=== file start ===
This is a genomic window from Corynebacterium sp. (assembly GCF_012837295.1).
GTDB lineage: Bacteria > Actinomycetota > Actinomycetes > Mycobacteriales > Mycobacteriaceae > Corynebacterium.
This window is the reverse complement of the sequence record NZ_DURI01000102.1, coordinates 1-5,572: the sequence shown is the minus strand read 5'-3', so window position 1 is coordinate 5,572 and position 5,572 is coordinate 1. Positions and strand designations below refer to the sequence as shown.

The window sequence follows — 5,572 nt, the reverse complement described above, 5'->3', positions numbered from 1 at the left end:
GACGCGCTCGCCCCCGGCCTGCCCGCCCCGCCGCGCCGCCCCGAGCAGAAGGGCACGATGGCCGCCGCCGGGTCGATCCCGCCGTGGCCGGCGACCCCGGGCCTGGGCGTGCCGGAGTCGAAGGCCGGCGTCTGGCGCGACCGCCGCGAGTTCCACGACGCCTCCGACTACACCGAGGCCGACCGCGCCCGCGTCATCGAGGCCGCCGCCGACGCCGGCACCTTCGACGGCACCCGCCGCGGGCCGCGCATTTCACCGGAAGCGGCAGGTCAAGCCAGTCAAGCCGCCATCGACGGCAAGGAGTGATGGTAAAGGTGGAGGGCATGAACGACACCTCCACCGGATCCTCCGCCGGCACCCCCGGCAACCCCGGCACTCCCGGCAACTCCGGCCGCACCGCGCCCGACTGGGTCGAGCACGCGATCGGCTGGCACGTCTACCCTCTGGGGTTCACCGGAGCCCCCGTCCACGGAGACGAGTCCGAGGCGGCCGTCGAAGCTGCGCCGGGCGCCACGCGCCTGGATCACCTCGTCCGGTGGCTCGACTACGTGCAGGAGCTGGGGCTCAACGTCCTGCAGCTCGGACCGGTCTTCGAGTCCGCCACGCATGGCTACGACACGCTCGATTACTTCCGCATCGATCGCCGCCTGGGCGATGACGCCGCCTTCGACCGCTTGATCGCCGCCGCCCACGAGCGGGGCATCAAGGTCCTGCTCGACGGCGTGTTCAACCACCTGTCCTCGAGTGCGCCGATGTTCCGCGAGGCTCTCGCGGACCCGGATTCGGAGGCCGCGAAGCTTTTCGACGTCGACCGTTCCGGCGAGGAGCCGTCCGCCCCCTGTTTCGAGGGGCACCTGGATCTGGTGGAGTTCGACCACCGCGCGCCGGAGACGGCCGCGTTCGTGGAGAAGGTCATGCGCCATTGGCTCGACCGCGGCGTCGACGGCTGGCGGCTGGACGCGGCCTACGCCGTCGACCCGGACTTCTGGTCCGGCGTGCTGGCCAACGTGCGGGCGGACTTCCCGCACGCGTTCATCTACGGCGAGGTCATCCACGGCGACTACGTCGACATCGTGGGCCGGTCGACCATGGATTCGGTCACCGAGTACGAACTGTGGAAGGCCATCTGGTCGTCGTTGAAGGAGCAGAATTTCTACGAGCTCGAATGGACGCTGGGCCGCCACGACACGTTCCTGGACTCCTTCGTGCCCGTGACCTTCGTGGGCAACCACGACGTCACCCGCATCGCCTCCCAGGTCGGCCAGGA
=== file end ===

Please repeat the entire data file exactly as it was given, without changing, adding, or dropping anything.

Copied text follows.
This is a genomic window from Corynebacterium sp. (assembly GCF_012837295.1).
GTDB lineage: Bacteria > Actinomycetota > Actinomycetes > Mycobacteriales > Mycobacteriaceae > Corynebacterium.
This window is the reverse complement of the sequence record NZ_DURI01000102.1, coordinates 1-5,572: the sequence shown is the minus strand read 5'-3', so window position 1 is coordinate 5,572 and position 5,572 is coordinate 1. Positions and strand designations below refer to the sequence as shown.

The window sequence follows — 5,572 nt, the reverse complement described above, 5'->3', positions numbered from 1 at the left end:
GACGCGCTCGCCCCCGGCCTGCCCGCCCCGCCGCGCCGCCCCGAGCAGAAGGGCACGATGGCCGCCGCCGGGTCGATCCCGCCGTGGCCGGCGACCCCGGGCCTGGGCGTGCCGGAGTCGAAGGCCGGCGTCTGGCGCGACCGCCGCGAGTTCCACGACGCCTCCGACTACACCGAGGCCGACCGCGCCCGCGTCATCGAGGCCGCCGCCGACGCCGGCACCTTCGACGGCACCCGCCGCGGGCCGCGCATTTCACCGGAAGCGGCAGGTCAAGCCAGTCAAGCCGCCATCGACGGCAAGGAGTGATGGTAAAGGTGGAGGGCATGAACGACACCTCCACCGGATCCTCCGCCGGCACCCCCGGCAACCCCGGCACTCCCGGCAACTCCGGCCGCACCGCGCCCGACTGGGTCGAGCACGCGATCGGCTGGCACGTCTACCCTCTGGGGTTCACCGGAGCCCCCGTCCACGGAGACGAGTCCGAGGCGGCCGTCGAAGCTGCGCCGGGCGCCACGCGCCTGGATCACCTCGTCCGGTGGCTCGACTACGTGCAGGAGCTGGGGCTCAACGTCCTGCAGCTCGGACCGGTCTTCGAGTCCGCCACGCATGGCTACGACACGCTCGATTACTTCCGCATCGATCGCCGCCTGGGCGATGACGCCGCCTTCGACCGCTTGATCGCCGCCGCCCACGAGCGGGGCATCAAGGTCCTGCTCGACGGCGTGTTCAACCACCTGTCCTCGAGTGCGCCGATGTTCCGCGAGGCTCTCGCGGACCCGGATTCGGAGGCCGCGAAGCTTTTCGACGTCGACCGTTCCGGCGAGGAGCCGTCCGCCCCCTGTTTCGAGGGGCACCTGGATCTGGTGGAGTTCGACCACCGCGCGCCGGAGACGGCCGCGTTCGTGGAGAAGGTCATGCGCCATTGGCTCGACCGCGGCGTCGACGGCTGGCGGCTGGACGCGGCCTACGCCGTCGACCCGGACTTCTGGTCCGGCGTGCTGGCCAACGTGCGGGCGGACTTCCCGCACGCGTTCATCTACGGCGAGGTCATCCACGGCGACTACGTCGACATCGTGGGCCGGTCGACCATGGATTCGGTCACCGAGTACGAACTGTGGAAGGCCATCTGGTCGTCGTTGAAGGAGCAGAATTTCTACGAGCTCGAATGGACGCTGGGCCGCCACGACACGTTCCTGGACTCCTTCGTGCCCGTGACCTTCGTGGGCAACCACGACGTCACCCGCATCGCCTCCCAGGTCGGCCAGGA